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Desk Top Qi Gong: Maintaining Health at the Desk

April 11, 1999

 

Working long hours at the desk can pose a number of health problems for the health conscious.

 

Sitting in the one position, doing repetitive tasks, working at the word processor all can contribute to neck and shoulder tension, headaches, low back problems and not to mention that spare tyre around the waist and hips that someone keeps on inflating.

 

Traditional Chinese medicine can hold the keys to good health and vitality as well as increased productivity, creativity and concentration in the form of Traditional Chinese Qi Gong.

 

Qi Gong (pronounced: chee gong ) is a form of gentle exercise having evolved in China well over three thousand years ago.  It is performed by the subtle coordination of special types of breathing, movement and mental concentration.  It is said when these three elements are in coordination then one is able to channel Qi (or ‘vital energy‘) through the body, restoring imbalances and revitalising the mind and body.

 

Many people working in their offices often ask me what they can do to prevent head, neck and shoulder stress and revitalise themselves, given their time constraints and surroundings.  Although advanced students of Qi Gong may ‘work out’ for one hour or more, twenty minutes is enough to revitalise yourself and tone up the waist and stomach.

Here are a few styles adapted from different styles of Qi Gong, which can help the office bound person.

 

Stand behind or in front of your desk (don’t worry about onlookers, they soon may join you in your journey to health!) with your spine erect, eyes looking straight ahead, head straight, feet apart in line with shoulders.  Begin by emptying the mind of all distractions.  You may try visualising your favourite spot beside the beach, or in the mountains.  Now begin to take some gentle breaths, sending your breath, by imagination to a point just slightly below your navel (called dantian = elixir field), hold this concentration for about the count of three, then gently, very slowly breath out. Repeat this process about eight times.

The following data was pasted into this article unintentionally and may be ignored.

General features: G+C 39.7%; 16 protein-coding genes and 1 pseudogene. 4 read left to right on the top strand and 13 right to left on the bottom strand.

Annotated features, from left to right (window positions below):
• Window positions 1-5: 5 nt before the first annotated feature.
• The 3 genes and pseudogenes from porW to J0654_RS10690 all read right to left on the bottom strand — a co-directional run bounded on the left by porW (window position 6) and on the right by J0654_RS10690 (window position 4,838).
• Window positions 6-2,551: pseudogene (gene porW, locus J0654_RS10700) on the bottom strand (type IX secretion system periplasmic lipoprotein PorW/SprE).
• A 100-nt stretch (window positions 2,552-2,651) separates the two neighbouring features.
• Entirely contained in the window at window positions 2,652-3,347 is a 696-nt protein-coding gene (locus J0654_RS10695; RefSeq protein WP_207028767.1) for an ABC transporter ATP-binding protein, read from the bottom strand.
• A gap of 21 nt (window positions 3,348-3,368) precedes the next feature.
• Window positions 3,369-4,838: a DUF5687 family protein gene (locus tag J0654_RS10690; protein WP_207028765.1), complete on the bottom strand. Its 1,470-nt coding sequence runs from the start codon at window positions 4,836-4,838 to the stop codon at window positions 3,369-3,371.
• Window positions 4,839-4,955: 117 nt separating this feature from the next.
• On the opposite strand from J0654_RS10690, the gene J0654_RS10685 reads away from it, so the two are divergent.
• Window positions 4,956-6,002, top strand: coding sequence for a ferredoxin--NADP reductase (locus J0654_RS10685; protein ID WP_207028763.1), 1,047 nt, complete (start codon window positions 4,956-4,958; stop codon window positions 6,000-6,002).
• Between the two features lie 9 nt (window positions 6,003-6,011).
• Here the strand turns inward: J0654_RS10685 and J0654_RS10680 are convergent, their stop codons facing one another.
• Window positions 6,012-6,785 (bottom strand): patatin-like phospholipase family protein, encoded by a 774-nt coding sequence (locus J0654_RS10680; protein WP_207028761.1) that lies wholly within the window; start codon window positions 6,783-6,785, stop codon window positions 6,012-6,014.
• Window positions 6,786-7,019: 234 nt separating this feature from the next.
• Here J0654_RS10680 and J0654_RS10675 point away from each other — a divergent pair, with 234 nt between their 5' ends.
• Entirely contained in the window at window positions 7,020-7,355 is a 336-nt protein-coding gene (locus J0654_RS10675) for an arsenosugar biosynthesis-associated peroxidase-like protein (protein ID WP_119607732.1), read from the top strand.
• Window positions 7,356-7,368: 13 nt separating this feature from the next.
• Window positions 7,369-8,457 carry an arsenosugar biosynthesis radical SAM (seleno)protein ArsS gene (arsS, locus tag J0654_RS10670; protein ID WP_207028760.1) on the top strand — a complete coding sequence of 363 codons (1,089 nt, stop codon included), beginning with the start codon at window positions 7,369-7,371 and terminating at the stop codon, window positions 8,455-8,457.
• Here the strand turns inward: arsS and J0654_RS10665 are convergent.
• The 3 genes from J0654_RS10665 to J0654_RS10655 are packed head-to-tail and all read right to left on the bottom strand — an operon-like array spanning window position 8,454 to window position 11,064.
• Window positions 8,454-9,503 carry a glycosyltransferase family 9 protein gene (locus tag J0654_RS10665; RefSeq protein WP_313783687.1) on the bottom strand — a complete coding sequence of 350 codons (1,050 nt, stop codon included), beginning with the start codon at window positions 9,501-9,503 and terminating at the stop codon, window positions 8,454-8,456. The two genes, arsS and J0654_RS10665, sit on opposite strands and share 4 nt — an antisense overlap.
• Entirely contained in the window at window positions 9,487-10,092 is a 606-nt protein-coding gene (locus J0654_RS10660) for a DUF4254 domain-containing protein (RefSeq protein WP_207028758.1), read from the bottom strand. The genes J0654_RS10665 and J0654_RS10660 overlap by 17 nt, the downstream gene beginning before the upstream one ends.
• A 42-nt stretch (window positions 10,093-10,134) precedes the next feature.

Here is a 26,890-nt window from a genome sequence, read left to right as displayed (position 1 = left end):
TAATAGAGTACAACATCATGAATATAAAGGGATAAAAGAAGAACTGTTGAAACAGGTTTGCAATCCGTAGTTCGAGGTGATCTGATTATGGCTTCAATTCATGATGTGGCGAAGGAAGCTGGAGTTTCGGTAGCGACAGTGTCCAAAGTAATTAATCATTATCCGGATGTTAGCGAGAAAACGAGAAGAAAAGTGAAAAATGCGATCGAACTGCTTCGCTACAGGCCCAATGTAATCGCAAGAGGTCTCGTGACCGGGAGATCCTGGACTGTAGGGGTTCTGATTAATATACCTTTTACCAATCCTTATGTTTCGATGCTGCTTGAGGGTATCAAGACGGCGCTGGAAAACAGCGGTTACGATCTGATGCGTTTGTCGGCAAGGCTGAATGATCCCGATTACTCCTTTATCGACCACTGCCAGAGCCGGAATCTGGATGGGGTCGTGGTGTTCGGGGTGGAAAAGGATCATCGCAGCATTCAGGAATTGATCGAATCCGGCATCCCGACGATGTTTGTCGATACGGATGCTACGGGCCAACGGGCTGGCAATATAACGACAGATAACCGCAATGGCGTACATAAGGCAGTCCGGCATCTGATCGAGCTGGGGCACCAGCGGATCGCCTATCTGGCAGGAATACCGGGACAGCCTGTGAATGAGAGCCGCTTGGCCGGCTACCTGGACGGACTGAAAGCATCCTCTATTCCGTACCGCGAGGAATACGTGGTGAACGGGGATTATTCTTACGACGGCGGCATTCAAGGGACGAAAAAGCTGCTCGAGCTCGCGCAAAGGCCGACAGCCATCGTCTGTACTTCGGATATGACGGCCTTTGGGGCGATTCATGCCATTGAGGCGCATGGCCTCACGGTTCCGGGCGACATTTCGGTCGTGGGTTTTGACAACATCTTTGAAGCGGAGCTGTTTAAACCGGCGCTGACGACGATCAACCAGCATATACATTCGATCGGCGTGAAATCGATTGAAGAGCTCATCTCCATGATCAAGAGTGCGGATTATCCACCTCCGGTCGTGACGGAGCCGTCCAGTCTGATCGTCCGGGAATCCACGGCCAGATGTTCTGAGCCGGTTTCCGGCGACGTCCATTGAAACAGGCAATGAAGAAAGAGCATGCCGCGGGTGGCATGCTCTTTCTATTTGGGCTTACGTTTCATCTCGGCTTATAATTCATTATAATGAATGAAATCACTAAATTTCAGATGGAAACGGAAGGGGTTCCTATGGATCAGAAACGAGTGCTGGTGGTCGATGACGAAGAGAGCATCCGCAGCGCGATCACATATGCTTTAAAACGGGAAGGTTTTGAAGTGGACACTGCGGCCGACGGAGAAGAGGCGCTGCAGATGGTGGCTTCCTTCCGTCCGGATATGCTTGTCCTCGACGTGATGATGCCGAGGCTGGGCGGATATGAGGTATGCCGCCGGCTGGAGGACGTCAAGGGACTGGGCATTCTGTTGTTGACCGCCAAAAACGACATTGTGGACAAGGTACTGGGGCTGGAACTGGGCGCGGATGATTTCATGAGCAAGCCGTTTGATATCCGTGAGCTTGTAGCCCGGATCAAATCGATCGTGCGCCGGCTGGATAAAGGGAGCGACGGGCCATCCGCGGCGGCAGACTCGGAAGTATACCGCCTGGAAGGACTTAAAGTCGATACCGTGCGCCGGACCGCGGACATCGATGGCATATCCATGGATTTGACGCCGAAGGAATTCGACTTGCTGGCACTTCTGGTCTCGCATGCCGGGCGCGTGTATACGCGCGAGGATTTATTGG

Head & Neck stretch:

 

Arms by your side, head looking straight ahead, and beginning to breath in, imagining you are breathing in white energy. As you breath in begin slowly to raise both your arms and head in coordination until your arms are raise and hands touch, with you head looking up at your raised hands and you have completely inspired.  As you breath out, reverse the process, until your arms are beside you and your head is looking down at you feet.  Repeat eight times.

 

Revitalise Stomach & Kidneys (good for back and waists).

 

Assume your original standing position.  Now bend your knees slightly and at the same time lean forward slightly.  With clenched fists begin to briskly rub the spine on both sides from as far up as you can reach down to the top of the buttock.  After about a minute brisk rubbing, begin to pummel both sides of your back with the clench fists.  Do this about 36 times.

 

Now holding your concentration on mingmen the acupoint on the spine at the level of the navel, begin to rotate clockwise eight times, then counter clockwise eight times, a bit like doing the hoola hoop!  Repeat this procedure for as many times as you wish.

 

Straighten back and strengthen stomach:

 

A good exercise for strengthening stomach muscles and assisting in circulation of Liver Qi.

 

Stand with your back against a wall with feet at shoulder level.  Clear mind of all distractions.  Breath in deeply to dantian.  On inhaling slowly raise yourself on tip toes and your arms pushing out, palms down to about 45 degrees,  at the same time push your stomach in imagining that it is able to touch the wall behind you.  Hold to about the count of three and reverse the process.  Repeat about eight times.

 

Remember that Chinese medicine is holistic, involving the whole person.  Eating on the run, or eating fatty or sweet foods can contribute to Food Stagnation in the form of stomach problems as well as ulcers and obesity. Along with smoking, bad eating habits and work habits can contribute to a gradual breakdown in defence Qi, limiting the body’s ability to ward of disease and infections.  Exercise regularly. Twenty minutes walking per day can do wonders.